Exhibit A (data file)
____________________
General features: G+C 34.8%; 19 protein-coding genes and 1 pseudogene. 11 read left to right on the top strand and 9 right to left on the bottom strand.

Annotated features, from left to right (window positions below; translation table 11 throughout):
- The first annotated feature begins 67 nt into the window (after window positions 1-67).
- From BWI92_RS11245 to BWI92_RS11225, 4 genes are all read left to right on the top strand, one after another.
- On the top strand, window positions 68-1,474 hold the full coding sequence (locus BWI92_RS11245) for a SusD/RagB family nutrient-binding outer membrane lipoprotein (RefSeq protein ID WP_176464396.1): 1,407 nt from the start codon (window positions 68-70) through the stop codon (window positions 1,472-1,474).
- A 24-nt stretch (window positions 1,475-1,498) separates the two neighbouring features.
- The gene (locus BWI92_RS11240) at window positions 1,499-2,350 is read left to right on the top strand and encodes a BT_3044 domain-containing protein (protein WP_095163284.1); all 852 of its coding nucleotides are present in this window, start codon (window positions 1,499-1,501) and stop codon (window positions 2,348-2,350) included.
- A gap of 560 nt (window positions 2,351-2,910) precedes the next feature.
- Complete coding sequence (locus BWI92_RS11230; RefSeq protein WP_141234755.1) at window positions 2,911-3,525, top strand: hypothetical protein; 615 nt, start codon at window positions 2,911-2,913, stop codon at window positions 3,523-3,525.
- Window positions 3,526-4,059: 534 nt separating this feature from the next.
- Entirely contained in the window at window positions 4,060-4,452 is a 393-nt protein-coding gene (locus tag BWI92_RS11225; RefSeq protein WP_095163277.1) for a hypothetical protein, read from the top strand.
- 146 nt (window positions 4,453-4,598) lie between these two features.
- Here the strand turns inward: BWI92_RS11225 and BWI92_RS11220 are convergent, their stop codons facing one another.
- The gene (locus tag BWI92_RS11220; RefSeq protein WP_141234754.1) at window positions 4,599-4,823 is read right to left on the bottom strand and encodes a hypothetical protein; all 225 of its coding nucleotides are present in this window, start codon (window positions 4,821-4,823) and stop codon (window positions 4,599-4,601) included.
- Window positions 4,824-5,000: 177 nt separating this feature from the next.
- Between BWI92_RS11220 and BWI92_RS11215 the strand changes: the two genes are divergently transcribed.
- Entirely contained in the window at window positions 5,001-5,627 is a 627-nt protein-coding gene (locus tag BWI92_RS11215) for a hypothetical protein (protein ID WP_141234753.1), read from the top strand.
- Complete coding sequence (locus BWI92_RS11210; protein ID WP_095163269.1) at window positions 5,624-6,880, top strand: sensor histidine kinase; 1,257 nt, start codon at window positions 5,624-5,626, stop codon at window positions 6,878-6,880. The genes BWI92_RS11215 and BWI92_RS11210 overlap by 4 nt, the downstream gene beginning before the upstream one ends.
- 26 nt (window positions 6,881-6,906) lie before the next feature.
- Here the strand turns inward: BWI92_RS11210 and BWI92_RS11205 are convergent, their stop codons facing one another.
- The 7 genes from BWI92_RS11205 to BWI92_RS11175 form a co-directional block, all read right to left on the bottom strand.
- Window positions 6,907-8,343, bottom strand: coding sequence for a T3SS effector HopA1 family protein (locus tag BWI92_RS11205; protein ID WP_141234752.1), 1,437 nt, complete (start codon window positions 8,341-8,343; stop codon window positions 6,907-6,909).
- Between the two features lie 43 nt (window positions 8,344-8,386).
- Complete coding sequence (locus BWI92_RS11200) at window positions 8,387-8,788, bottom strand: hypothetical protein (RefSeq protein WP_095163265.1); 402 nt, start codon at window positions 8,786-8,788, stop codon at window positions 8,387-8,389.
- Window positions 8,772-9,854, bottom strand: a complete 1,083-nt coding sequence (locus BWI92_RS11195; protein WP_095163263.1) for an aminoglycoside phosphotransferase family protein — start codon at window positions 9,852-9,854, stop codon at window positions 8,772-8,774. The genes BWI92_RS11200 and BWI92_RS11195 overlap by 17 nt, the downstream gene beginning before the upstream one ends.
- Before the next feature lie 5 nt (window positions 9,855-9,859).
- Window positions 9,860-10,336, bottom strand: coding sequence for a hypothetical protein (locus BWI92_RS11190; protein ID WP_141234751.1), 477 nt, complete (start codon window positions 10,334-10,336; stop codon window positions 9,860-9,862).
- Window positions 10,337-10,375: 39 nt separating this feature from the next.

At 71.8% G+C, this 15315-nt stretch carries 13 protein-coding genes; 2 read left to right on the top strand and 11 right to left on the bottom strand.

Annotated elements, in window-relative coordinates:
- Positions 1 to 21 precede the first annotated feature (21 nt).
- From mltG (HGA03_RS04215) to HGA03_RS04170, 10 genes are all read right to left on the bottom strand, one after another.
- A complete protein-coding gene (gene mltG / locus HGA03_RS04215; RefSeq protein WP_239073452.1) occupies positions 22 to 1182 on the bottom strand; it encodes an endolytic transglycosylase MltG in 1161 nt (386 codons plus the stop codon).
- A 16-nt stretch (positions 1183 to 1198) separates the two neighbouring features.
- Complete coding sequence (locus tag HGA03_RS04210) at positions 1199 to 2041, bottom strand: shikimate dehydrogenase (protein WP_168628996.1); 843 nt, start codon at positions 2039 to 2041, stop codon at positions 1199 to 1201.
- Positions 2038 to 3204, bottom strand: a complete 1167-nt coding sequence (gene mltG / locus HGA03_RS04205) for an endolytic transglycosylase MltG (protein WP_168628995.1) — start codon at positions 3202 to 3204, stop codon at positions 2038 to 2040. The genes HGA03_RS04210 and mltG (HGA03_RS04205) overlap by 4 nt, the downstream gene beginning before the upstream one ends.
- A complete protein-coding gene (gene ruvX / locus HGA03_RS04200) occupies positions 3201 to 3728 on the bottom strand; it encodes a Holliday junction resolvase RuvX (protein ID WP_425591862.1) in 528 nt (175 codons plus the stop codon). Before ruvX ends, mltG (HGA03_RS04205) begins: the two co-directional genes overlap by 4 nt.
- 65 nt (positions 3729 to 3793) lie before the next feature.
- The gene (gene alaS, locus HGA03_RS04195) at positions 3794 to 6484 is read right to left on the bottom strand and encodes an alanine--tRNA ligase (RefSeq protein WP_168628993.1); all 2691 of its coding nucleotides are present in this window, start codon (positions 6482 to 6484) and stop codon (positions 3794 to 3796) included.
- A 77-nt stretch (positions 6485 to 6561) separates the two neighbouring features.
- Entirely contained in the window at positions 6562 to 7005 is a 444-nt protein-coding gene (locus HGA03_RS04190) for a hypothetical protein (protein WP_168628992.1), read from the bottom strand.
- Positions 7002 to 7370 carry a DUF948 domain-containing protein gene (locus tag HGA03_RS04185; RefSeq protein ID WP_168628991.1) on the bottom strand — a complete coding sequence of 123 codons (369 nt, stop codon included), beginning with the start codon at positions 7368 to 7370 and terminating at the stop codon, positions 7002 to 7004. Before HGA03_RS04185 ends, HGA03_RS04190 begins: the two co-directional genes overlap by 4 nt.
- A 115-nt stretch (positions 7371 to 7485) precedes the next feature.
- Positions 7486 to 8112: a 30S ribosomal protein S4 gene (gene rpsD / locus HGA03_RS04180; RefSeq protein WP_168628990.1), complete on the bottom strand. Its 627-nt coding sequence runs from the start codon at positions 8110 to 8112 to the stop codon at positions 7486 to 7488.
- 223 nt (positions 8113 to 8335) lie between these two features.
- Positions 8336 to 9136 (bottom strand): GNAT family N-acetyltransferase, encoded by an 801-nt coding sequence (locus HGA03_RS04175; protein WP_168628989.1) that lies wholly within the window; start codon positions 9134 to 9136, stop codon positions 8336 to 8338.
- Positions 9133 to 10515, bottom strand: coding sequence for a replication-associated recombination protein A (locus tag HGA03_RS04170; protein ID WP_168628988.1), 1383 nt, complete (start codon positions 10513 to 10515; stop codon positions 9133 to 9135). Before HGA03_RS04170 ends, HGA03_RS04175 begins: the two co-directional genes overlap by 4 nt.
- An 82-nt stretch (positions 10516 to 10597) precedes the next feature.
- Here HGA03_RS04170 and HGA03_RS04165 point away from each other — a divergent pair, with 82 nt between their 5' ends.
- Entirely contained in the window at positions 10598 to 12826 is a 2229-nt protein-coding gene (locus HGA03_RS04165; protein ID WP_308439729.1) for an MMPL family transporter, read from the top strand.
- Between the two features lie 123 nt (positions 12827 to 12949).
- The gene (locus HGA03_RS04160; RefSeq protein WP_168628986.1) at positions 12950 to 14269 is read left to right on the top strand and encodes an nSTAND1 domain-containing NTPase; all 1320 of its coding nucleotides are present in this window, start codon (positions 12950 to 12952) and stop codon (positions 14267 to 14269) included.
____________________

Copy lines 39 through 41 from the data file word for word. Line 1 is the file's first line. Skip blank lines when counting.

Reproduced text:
- The gene (gene alaS, locus HGA03_RS04195) at positions 3794 to 6484 is read right to left on the bottom strand and encodes an alanine--tRNA ligase (RefSeq protein WP_168628993.1); all 2691 of its coding nucleotides are present in this window, start codon (positions 6482 to 6484) and stop codon (positions 3794 to 3796) included.
- A 77-nt stretch (positions 6485 to 6561) separates the two neighbouring features.
- Entirely contained in the window at positions 6562 to 7005 is a 444-nt protein-coding gene (locus HGA03_RS04190) for a hypothetical protein (protein WP_168628992.1), read from the bottom strand.